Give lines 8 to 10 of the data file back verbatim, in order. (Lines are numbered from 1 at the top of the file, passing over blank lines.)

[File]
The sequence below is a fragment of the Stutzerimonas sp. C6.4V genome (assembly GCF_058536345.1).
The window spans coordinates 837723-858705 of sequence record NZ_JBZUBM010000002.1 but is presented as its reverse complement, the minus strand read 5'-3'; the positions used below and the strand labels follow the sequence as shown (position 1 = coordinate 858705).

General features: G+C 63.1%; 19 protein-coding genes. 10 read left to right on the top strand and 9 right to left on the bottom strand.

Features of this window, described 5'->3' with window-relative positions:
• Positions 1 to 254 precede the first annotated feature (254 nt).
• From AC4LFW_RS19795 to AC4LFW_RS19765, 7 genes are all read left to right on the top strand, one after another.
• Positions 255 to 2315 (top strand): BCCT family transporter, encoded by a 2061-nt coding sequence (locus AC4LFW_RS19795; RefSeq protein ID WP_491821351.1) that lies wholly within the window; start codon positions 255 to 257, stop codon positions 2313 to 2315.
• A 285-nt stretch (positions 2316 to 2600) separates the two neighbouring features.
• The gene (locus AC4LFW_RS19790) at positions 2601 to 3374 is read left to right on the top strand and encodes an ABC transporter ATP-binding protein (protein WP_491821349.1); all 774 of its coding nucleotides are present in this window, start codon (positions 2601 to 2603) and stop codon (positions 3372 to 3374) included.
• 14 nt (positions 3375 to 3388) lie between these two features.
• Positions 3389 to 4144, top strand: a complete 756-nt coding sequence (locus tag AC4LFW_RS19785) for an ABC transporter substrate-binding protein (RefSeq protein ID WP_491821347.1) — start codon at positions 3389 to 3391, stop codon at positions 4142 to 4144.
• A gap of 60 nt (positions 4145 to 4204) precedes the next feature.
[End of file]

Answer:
• A 285-nt stretch (positions 2316 to 2600) separates the two neighbouring features.
• The gene (locus AC4LFW_RS19790) at positions 2601 to 3374 is read left to right on the top strand and encodes an ABC transporter ATP-binding protein (protein WP_491821349.1); all 774 of its coding nucleotides are present in this window, start codon (positions 2601 to 2603) and stop codon (positions 3372 to 3374) included.
• 14 nt (positions 3375 to 3388) lie between these two features.